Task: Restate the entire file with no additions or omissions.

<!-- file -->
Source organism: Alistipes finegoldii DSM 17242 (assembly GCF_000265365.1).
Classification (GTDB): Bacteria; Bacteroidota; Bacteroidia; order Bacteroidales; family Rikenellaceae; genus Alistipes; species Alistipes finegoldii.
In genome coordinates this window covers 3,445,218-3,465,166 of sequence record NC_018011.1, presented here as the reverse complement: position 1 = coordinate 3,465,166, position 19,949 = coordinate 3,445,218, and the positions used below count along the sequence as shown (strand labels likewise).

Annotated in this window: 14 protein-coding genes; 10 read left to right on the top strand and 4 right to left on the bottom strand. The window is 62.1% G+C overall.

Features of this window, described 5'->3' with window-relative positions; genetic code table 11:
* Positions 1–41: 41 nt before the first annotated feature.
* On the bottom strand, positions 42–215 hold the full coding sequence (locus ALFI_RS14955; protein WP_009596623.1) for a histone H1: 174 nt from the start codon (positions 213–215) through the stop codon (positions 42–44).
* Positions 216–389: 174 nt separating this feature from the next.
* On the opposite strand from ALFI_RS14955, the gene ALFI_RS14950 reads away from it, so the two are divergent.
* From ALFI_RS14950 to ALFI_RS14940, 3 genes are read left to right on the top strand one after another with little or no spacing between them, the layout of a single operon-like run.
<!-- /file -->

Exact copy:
Source organism: Alistipes finegoldii DSM 17242 (assembly GCF_000265365.1).
Classification (GTDB): Bacteria; Bacteroidota; Bacteroidia; order Bacteroidales; family Rikenellaceae; genus Alistipes; species Alistipes finegoldii.
In genome coordinates this window covers 3,445,218-3,465,166 of sequence record NC_018011.1, presented here as the reverse complement: position 1 = coordinate 3,465,166, position 19,949 = coordinate 3,445,218, and the positions used below count along the sequence as shown (strand labels likewise).

Annotated in this window: 14 protein-coding genes; 10 read left to right on the top strand and 4 right to left on the bottom strand. The window is 62.1% G+C overall.

Features of this window, described 5'->3' with window-relative positions; genetic code table 11:
* Positions 1–41: 41 nt before the first annotated feature.
* On the bottom strand, positions 42–215 hold the full coding sequence (locus ALFI_RS14955; protein WP_009596623.1) for a histone H1: 174 nt from the start codon (positions 213–215) through the stop codon (positions 42–44).
* Positions 216–389: 174 nt separating this feature from the next.
* On the opposite strand from ALFI_RS14955, the gene ALFI_RS14950 reads away from it, so the two are divergent.
* From ALFI_RS14950 to ALFI_RS14940, 3 genes are read left to right on the top strand one after another with little or no spacing between them, the layout of a single operon-like run.